HCC alum fondly remembered

July 6, 2012

Rahman Strum in Madagascar.Rahman Strum

Rahman Strum wanted to make a difference in the world.

At HCC, he made a difference through student government and student activities, by encouraging struggling colleagues to stay in school, by attending to his own studies, which led to an associate degree in 2002 -- and later more advanced degrees -- and by his very presence.

"His laughter and his spirit were infectious," recalled Mary Duran Ajwala, '05, a good friend of Strum's since their time at HCC. "You wanted to be around him and support whatever he was doing. There was no way you could say no to him."

Family and friends celebrated his life and said good-bye at a memorial service in East Harlem July 3. The 30-year-old died June 26th from complications suffered in a motorcycle accident in Omaha, Nebraska, where he was the executive director of the Omaha Area Health Education Center.

Ajwala attended the service in New York, along with Vivian Ostrowski, director of HCC's Gateway to College program, who got to know Strum through her work as Student Activities coordinator.

"He would stay late, do anything you asked him to do -- meet and greet, give tours, present," Ostrowski said. "He was one of those people who didn't do that well academically when he started here, but he started picking up steam toward the end. He was clearly smart. He was purpose-driven. He was charismatic. He was kind. He was ridiculous. He was delightful. People loved him. He had it all. That is the piece about Rahman that is so important: he wanted to save the world."

Strum grew up in Nebraska and after some tough teenage years moved to Springfield to live with his mother, graduating from the Springfield High School of Science and Technology in 1999.

Ajwala remembers experiencing some tough times herself as a student at HCC. She wanted to drop out, but Strum wouldn't let her. One day, when she didn't show up on campus, Strum drove to her house and parked outside, honking his horn until she came out. "He said if I wasn't in school that's what he would do every day," said Ajwala, who now lives in Hatfield and holds a masters degree in psychology and is pursuing her LMHC (Licensed Mental Health Care) certification at Bay Path College.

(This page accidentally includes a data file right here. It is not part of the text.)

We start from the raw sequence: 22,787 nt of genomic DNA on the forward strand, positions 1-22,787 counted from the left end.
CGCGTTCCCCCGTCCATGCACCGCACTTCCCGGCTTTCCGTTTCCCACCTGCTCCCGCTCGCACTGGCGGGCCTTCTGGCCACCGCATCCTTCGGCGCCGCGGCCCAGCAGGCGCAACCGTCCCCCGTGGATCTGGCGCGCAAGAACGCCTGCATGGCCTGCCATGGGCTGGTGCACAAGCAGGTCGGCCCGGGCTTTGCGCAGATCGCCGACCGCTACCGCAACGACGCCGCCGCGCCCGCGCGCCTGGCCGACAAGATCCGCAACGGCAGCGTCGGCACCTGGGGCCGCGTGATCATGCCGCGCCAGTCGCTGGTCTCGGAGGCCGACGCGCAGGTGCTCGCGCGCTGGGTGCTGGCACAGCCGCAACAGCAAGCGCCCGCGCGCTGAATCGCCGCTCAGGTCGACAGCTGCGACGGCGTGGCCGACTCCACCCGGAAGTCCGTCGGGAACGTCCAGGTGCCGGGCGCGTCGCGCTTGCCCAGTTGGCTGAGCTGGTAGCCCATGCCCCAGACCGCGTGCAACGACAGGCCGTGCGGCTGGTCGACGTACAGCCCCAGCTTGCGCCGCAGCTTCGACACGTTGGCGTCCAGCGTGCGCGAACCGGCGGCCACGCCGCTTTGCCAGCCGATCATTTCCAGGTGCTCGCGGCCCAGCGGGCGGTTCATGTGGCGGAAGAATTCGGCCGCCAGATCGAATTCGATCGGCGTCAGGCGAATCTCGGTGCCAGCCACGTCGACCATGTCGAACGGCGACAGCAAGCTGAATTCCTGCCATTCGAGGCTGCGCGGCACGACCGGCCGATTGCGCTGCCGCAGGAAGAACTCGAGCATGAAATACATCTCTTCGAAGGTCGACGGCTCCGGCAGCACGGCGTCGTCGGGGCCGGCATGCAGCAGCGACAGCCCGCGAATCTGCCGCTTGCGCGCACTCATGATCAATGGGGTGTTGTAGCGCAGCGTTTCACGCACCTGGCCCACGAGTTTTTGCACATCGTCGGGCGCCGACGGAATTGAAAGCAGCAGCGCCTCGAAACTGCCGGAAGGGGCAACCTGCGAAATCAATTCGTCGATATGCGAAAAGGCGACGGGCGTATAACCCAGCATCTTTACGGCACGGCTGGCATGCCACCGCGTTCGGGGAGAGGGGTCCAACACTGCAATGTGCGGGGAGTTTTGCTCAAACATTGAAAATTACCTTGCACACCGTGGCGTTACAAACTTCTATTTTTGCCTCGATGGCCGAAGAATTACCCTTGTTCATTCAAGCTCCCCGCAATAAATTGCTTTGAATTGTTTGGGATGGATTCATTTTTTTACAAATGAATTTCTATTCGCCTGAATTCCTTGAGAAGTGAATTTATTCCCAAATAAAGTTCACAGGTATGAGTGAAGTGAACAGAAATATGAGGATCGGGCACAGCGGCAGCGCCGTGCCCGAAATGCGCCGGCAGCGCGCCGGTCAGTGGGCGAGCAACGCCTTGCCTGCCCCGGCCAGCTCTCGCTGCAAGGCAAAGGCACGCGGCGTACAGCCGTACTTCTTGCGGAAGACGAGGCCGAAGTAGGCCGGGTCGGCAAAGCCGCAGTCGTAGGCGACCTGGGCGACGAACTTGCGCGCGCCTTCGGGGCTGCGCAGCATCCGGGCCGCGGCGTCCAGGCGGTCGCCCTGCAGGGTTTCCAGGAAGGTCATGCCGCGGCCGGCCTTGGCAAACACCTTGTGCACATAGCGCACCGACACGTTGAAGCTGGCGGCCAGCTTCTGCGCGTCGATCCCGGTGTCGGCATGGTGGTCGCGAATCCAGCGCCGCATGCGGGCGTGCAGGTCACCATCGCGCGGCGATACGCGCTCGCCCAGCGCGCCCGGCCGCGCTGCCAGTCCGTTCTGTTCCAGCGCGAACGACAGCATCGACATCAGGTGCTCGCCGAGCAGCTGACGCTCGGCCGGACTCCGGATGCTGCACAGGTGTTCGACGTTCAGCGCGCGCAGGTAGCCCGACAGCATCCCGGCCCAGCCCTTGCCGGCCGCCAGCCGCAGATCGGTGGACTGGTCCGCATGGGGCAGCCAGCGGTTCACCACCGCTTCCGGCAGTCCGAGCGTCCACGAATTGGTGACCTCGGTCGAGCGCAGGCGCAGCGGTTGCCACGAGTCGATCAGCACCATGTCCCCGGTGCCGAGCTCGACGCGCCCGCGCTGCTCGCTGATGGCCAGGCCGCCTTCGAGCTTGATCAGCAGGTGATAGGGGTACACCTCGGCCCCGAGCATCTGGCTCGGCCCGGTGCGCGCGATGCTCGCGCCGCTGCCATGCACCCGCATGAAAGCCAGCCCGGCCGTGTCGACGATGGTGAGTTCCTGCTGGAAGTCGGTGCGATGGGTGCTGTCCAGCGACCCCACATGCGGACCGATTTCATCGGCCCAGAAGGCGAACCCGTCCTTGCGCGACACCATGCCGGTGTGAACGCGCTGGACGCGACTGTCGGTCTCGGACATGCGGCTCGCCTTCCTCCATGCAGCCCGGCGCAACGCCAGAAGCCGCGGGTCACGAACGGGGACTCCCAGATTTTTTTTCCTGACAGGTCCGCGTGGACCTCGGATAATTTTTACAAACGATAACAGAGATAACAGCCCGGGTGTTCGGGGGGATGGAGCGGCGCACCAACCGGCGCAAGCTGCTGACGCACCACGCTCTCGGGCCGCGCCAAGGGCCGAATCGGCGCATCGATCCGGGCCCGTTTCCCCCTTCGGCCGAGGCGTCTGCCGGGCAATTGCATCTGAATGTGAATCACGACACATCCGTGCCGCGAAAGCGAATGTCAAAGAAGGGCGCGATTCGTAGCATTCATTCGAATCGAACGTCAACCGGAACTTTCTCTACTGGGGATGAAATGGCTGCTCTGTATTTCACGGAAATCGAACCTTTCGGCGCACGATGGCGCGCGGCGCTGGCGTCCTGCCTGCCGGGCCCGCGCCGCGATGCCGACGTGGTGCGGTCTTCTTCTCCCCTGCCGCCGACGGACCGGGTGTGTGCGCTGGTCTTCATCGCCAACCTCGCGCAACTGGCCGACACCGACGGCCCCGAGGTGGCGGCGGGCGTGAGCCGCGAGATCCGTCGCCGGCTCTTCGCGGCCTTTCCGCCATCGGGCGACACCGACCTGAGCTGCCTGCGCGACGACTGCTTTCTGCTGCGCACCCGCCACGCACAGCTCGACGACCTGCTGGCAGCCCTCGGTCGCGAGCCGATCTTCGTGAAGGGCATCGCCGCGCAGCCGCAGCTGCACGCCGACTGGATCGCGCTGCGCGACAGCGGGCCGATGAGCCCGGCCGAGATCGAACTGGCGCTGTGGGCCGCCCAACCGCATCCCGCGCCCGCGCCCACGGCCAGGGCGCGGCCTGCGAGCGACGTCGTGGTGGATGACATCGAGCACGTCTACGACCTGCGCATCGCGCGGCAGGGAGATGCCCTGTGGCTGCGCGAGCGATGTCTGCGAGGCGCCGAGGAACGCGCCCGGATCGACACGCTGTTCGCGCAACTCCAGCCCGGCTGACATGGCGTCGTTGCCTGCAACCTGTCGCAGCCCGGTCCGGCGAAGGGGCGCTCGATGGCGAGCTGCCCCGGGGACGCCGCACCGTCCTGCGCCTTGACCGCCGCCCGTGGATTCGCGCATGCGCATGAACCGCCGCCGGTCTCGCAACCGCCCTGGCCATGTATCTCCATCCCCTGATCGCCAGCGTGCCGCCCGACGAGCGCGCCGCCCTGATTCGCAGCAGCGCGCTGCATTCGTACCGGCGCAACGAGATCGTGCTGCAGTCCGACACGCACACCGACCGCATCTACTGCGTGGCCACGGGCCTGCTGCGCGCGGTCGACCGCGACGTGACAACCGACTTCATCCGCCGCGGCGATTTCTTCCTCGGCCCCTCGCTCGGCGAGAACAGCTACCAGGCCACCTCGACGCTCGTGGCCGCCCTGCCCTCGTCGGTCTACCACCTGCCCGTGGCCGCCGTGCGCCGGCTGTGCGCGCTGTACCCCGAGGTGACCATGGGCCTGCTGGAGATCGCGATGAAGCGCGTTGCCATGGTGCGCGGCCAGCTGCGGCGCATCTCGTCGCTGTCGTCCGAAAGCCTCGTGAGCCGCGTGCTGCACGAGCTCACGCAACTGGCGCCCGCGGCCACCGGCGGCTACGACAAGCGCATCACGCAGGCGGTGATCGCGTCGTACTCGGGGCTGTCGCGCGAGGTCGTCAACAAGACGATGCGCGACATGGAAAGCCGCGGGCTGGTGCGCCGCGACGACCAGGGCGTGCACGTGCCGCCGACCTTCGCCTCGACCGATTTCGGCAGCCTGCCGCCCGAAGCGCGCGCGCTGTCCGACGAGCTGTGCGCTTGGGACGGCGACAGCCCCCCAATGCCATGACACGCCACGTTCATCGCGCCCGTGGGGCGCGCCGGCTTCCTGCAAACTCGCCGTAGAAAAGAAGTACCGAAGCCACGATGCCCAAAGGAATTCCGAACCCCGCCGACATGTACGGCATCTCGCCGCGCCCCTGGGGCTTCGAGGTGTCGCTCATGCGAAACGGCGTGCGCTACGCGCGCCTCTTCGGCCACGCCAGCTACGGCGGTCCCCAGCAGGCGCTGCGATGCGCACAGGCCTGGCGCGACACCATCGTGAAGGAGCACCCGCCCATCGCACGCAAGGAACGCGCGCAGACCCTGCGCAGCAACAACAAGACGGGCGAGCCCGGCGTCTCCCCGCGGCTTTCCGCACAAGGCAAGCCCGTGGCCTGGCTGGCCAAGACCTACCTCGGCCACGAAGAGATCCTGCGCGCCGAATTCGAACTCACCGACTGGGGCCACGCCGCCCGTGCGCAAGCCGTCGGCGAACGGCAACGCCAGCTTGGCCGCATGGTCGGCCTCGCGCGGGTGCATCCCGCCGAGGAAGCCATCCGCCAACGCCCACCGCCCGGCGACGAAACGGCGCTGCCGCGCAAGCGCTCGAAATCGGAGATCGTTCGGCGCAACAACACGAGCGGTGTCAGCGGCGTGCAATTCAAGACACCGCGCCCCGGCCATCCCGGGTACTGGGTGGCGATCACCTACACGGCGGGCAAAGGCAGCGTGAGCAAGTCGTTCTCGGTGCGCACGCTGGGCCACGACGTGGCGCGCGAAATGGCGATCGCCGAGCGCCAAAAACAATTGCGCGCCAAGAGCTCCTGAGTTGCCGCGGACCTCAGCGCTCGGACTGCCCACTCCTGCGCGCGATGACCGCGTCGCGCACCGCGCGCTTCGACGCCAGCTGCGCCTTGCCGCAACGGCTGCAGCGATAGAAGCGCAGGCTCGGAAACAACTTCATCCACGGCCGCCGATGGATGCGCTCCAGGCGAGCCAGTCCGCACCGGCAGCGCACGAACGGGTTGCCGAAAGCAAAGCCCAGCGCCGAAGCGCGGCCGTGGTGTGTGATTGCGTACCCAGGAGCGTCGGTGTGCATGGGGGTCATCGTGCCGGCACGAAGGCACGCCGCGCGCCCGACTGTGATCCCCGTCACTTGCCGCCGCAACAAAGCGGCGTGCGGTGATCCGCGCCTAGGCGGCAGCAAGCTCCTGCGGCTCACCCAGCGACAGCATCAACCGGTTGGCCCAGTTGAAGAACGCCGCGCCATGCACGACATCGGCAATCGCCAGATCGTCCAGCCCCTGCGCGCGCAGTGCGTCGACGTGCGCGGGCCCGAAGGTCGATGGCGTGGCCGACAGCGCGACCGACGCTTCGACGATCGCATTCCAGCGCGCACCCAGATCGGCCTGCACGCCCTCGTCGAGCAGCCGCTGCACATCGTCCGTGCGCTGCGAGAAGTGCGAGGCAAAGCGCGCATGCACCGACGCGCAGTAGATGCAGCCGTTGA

"He was always encouraging people to stay in school and always willing to sacrifice his time to help others in the community," she said.

After HCC, Strum moved back to Nebraska to continue his education, deciding to concentrate in public health. He earned his bachelor's degree in science education and human services from the University of Nebraska and his masters degree from the University of Nebraska's College of Public Health. He was working on his Ph.D. when he died.

At UNMC, he was known as an enthusiastic collaborator committed to getting things done. "He was devoted to improving the health of others and was always positive," Dr. Mike Sitorius, M.D., told the UNMC News. "He touched many people through his efforts to make health care accessible to all."

Strum loved fishing and hunting and golf and had started a backyard garden where he was raising chickens. He had two children, Corrina, 2, and Andre, 1.

He was actively involved in the North Omaha Community Care Council and on the board of directors of the Public Health Association of Nebraska. He was also working to improve global health. In 2010, he traveled to Madagascar as part of a group from UNC to develop a clean water supply.

Rahman Strum wanted to make a difference in the world.

Clearly, he did.

Photos: (Left) Rahman Strum, back center, in Madagascar in 2010 on a clean water project. (Right) Rahman Strum.

 
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